Another cancer survivor, Lance Mackey, shot into the spotlight with his four consecutive Iditarod wins (2007 – 2010) alongside his three consecutive Yukon Quest wins (2005 – 2008).  Lance is the first musher to ever win both the Quest and Iditarod in the same year (2007) and repeated that win the following year.  His story is the stuff of legends.

It is easy to follow and revere the humans who make this race possible.  They know and understand the elements and data and rules and restrictions.  Certainly there are countless tales of courage and determination told during and after each race.  Frostbite, face-plants into submerged tree stumps, broken limbs and appendages, sleep-deprivation, missed trail markers, white-outs and ground blizzards, excessive heat and snowless trails make for impressive stories and photographs.
And while I’ve always been drawn to the drama of those stories, I prefer a good humanitarian story above all.  Such stories led me to follow Brent Sass after his successful efforts in leading two teams down Eagle Summit in the 2006 Yukon Quest 300 during a whiteout.  How many sports do you know where a competitor would bother to stop and render aid of such magnitude?

But the lasting impressions, from my first awareness of sled dogs to the last video I’ve watched, will always be those of the dogs.  They traverse the same terrain for the same number of miles that the humans on the runners do.  Except they are working the entire time.  They consume roughly 10,000 calories each, per day, during a distance race like the Iditarod or Quest.  And they do it wearing their skin and booties, occasionally a jacket and sometimes leggings.
Watch a video of any distance team in a checkpoint at the mid-point of a race.  The human, who will feed, massage, medicate and bed the dogs before ever considering taking care of themselves, will be glassy-eyed and exhausted from the efforts of racing and lack of sleep.  The dogs, so efficient at taking care of themselves regardless of the hour or weather, will circle ’round in the straw a time or two, plop down in a tight little ball, and sleep.  When food is presented, they’ll happily consume all that is offered, then curl back up and rest some more.  I’ve seen them barely stir when their musher kneels down to check them for soreness or a vet sticks a stethoscope under their chest.  But let the sounds of leaving find their ears and they are up and ready like a shot.  The well-behaved ones will sit patiently waiting their turn for booties or that last snack.  The more excitable ones will bark and howl.  And, once on the gangline, most of them will begin to prance and tug.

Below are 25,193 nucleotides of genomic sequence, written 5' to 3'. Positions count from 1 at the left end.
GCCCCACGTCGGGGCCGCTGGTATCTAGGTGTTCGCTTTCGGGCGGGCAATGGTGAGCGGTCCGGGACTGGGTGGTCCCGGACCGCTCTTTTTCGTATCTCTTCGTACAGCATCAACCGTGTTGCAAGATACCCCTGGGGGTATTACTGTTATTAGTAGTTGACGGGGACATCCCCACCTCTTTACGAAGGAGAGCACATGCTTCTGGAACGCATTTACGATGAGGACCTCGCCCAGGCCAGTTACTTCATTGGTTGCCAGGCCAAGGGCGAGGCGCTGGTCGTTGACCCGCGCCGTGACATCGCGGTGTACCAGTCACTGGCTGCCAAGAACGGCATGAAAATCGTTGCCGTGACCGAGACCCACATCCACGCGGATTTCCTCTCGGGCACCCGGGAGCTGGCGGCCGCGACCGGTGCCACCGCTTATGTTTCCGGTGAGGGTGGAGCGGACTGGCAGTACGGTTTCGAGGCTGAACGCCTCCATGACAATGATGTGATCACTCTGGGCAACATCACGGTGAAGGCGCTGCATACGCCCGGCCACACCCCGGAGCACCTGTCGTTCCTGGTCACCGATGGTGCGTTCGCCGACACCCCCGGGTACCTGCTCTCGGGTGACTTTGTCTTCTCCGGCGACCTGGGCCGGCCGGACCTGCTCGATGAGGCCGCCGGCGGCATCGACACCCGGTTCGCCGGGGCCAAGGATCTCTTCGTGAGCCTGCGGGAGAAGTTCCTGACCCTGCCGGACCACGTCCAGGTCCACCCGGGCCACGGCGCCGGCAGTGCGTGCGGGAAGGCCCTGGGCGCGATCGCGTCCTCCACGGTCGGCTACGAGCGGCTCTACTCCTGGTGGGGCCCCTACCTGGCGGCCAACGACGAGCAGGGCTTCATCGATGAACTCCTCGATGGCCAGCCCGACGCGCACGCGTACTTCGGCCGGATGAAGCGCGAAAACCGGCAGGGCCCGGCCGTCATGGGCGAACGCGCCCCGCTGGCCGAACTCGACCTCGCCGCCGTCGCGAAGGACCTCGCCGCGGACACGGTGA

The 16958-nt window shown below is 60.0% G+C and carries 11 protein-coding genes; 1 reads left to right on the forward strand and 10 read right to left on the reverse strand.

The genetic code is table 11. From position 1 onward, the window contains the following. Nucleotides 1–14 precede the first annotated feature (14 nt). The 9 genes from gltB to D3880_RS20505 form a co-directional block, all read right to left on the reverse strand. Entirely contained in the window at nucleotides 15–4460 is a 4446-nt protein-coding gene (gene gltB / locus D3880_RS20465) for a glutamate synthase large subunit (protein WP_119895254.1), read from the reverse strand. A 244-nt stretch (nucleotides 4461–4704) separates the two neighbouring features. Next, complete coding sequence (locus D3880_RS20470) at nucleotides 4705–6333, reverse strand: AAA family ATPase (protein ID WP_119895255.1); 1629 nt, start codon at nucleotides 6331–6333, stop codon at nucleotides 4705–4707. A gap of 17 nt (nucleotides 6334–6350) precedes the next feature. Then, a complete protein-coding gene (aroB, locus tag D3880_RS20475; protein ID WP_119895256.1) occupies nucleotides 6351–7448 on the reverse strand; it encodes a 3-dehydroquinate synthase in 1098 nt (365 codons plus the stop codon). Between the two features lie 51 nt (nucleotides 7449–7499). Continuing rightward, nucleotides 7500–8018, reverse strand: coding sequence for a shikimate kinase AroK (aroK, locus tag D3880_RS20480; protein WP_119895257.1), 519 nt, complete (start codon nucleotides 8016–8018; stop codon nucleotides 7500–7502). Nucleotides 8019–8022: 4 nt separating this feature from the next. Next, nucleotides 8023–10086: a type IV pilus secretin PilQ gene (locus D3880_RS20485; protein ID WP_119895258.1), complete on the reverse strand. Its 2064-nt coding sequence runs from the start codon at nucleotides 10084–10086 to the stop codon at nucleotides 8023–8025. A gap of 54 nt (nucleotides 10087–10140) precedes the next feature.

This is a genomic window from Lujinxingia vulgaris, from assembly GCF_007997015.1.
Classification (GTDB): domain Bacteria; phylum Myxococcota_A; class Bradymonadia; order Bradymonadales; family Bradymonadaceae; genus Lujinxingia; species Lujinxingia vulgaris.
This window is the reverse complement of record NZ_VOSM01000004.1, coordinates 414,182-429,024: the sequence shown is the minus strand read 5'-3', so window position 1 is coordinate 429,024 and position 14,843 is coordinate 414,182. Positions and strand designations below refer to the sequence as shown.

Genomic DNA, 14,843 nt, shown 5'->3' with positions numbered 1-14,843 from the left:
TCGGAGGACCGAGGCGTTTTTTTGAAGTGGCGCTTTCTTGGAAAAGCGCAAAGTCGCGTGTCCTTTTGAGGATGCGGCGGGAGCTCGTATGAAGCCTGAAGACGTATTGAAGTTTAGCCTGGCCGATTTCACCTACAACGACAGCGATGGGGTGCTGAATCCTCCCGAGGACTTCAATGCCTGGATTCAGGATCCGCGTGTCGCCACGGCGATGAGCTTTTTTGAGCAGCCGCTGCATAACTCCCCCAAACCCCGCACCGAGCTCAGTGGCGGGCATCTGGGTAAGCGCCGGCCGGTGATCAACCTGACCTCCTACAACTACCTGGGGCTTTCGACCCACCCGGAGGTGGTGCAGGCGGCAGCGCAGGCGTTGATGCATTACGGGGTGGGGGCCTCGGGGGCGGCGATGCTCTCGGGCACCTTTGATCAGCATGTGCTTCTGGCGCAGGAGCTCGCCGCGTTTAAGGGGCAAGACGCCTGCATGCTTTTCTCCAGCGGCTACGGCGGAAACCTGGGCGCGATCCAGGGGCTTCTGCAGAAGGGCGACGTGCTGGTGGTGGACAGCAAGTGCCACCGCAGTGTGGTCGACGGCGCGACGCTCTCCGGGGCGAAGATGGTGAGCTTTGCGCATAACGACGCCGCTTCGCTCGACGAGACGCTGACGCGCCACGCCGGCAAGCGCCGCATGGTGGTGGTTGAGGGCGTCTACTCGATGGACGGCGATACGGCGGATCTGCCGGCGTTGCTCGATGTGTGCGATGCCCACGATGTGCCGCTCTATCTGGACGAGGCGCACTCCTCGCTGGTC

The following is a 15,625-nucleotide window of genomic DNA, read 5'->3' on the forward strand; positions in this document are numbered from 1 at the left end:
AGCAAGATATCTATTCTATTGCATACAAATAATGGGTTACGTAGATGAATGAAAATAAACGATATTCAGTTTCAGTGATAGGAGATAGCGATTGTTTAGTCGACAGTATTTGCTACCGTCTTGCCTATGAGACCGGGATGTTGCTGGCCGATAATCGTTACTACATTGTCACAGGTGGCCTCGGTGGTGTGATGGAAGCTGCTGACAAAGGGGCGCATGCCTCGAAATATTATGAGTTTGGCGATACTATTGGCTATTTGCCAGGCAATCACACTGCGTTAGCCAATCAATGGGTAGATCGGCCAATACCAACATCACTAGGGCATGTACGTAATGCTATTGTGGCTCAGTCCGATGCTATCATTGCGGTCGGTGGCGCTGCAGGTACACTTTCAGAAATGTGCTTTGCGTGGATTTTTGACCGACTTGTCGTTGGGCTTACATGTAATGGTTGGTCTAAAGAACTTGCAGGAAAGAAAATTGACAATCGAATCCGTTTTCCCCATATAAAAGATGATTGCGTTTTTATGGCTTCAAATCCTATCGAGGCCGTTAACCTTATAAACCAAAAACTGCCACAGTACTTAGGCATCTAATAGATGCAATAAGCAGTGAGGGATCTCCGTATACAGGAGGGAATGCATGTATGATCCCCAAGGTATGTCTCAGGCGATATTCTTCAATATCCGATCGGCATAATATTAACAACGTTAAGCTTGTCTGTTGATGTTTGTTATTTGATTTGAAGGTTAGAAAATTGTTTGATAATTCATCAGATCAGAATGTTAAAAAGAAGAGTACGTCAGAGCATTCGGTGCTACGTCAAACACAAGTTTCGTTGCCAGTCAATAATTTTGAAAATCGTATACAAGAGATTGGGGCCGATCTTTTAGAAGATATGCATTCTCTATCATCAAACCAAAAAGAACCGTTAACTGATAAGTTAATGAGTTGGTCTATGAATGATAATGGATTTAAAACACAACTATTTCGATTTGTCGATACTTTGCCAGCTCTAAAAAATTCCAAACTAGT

These dogs are born to racing.  It is the thing they live to do.  It’s where they are most happy.  And it is the place where they belong.

All those years ago, when the idea of dog sledding was a new thing to me, I believed what I read.  I followed the stories of abuse and neglect, most from the PETA organization, but from others as well.  I became angry for the sake of the dogs.  Those “advocates” had stories and sometimes photographs to support the stories.  A lot of it made me sick to my stomach.
But then I read about Susan Butcher and so many others, and began to understand that Alaska mushers aren’t just dog owners like the rest of the world.  They don’t go into starting kennels to make a lot of money and gain notoriety.  Those who race understand there’s more to the competition than winning.
Every year, during every single race I follow, the interviews and comments from the competitors are often the same.  Always, always credit goes first to the dogs.  Not to mom and dad, not to God above, not to a sponsor, not to their own hard work and determination.  But to the real athletes of the sport.  To the dogs.

Over the years, I’ve also come to greatly appreciate the work and fine efforts of Iditarod photographer Jeff Schultz.  He is a tireless professional with an extraordinary eye who brings Alaska to me under some of the worst conditions possible.  With the most incredible results.

Dee Dee once said that, alone with her team out on the trail is where she most feels God’s presence.  I suspect she is not the only one who finds church under those big open skies.